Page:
The Vatican's charge d'affaires in Nicaragua, Monsignor Marcel Mbaye Diouf, left the country on Friday, closing the diplomatic delegation, Vatican News reported on Saturday, amid tensions between Managua and the Holy See.
"Yesterday, March 17, the Vatican's Charge d'Affaires in Nicaragua, Monsignor Marcel Diouf, left the country and settled in Costa Rica," Vatican News reported, adding that "under the Vienna Convention on diplomatic relations, the custody of the Apostolic Nunciature and its property has been entrusted to the Italian Republic".
Bishop Marcel Mbaye Diouf had replaced last year the apostolic nuncio (pope's ambassador) in Managua, Bishop Waldemar Sommertag, who had left the country.
This closure "follows a request from the Nicaraguan government dated March 10", specifies Vatican news.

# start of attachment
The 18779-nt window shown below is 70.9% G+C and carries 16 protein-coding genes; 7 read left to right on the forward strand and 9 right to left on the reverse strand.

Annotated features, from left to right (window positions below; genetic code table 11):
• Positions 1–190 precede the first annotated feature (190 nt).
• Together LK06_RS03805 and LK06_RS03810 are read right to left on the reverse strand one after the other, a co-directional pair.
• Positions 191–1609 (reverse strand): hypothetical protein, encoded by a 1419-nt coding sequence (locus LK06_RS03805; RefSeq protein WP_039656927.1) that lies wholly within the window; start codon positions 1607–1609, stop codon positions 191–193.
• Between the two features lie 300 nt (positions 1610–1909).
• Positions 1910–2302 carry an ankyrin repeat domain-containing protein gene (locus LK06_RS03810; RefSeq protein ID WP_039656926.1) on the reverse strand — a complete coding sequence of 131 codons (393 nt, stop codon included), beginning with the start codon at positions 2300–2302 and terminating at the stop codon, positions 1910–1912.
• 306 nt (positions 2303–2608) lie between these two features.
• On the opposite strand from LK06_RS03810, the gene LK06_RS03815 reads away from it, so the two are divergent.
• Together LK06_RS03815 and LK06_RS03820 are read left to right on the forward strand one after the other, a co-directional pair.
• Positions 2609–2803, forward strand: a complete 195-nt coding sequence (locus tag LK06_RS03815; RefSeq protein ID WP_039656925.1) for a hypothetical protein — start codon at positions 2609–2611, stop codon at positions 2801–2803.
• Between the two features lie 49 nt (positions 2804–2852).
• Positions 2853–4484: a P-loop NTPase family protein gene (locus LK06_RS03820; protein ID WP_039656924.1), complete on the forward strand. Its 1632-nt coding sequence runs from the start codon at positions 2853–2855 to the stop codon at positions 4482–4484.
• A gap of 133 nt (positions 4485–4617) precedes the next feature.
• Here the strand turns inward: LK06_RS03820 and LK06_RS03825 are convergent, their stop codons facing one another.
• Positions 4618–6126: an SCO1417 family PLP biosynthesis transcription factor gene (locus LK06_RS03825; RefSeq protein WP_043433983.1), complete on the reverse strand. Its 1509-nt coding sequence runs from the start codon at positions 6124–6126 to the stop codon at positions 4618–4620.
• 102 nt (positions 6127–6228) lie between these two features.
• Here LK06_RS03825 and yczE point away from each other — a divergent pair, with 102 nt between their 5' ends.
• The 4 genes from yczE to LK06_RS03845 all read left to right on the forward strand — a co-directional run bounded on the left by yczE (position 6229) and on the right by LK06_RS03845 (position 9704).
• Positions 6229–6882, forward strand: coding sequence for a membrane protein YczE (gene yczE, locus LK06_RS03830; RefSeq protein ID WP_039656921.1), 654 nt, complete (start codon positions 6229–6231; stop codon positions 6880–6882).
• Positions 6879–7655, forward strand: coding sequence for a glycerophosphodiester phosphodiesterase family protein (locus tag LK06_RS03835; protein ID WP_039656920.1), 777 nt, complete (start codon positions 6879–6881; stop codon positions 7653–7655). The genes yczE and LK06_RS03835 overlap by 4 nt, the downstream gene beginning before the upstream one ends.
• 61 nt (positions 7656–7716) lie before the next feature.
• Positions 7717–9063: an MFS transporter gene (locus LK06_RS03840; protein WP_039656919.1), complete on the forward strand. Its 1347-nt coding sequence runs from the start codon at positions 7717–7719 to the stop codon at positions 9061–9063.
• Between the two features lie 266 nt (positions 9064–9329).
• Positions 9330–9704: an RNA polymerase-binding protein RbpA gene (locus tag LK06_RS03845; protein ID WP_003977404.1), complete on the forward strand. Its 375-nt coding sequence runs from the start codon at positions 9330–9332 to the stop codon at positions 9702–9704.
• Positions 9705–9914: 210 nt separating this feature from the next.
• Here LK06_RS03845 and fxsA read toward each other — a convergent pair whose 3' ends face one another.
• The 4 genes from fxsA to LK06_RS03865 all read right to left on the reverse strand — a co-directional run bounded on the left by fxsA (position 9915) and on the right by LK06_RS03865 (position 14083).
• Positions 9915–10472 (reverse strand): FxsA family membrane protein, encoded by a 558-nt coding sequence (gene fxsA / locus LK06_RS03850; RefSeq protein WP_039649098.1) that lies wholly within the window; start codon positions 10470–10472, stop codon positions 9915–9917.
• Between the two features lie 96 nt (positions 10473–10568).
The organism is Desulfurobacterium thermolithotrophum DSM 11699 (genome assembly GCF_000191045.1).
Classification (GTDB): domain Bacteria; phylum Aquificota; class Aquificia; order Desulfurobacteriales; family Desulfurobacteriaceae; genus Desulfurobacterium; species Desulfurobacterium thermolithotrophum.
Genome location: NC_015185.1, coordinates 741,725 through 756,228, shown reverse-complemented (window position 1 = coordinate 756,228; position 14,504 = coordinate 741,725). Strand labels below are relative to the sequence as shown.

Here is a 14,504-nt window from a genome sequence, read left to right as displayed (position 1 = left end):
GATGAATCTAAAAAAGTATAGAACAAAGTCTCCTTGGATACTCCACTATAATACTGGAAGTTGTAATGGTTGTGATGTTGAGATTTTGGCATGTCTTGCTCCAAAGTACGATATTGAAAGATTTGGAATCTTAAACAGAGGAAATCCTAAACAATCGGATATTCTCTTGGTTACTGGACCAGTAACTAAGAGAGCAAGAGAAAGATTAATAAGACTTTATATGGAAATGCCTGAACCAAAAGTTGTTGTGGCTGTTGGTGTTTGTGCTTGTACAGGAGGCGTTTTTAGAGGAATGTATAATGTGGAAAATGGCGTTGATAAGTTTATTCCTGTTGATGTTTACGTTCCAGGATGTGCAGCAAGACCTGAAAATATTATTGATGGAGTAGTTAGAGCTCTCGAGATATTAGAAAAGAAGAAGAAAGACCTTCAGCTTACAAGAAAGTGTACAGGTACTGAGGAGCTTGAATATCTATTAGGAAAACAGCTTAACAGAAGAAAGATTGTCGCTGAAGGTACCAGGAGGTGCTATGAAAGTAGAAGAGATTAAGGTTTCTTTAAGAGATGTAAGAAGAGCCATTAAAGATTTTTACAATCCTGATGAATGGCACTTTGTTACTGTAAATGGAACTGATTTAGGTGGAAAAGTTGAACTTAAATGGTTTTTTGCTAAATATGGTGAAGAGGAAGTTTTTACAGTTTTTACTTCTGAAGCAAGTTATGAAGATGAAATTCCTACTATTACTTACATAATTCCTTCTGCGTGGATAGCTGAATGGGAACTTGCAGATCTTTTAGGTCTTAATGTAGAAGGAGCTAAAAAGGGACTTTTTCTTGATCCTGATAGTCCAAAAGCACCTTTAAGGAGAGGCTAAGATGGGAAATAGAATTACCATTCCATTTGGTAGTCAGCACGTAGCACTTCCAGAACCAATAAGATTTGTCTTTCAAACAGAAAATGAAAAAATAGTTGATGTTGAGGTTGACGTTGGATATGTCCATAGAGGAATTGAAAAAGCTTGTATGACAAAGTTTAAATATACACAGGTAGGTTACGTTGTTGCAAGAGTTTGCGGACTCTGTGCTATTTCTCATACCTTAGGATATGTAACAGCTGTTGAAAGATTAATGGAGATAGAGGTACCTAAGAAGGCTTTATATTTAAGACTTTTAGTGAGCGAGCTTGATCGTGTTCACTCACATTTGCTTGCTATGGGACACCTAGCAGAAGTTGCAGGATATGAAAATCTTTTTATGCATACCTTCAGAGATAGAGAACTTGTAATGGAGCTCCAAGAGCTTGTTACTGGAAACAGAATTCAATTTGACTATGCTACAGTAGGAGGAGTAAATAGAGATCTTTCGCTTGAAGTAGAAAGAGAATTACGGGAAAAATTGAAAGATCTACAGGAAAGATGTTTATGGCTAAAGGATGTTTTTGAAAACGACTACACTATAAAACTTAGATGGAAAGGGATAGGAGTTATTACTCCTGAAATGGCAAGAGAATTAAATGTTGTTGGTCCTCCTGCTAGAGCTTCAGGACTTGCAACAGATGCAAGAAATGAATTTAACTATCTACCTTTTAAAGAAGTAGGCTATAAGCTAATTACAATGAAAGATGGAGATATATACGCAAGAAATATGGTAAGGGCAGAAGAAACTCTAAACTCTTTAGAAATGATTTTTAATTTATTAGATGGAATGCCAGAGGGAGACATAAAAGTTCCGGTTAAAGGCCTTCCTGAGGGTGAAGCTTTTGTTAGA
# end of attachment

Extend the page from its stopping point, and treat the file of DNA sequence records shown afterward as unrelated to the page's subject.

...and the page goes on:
In reaction to statements by Pope Francis, the Nicaraguan Foreign Ministry said that "a suspension of diplomatic relations is envisaged".
François described the regime of President Daniel Ortega as a "crude dictatorship", in an interview with the Argentine daily Infobae.
“With all due respect, I have no choice but to think that this leader suffers from an imbalance,” said the pope, who said in February that he was “concerned” after the 26-year sentence of prison of Bishop Rolando Alvarez and the expulsion of 222 opponents to the United States, for, among other things, "undermining national integrity".
The declarations of the sovereign pontiff intervened after the closing by the Nicaraguan authorities of two universities linked to the Catholic Church.
The Editorial Board (with AFP)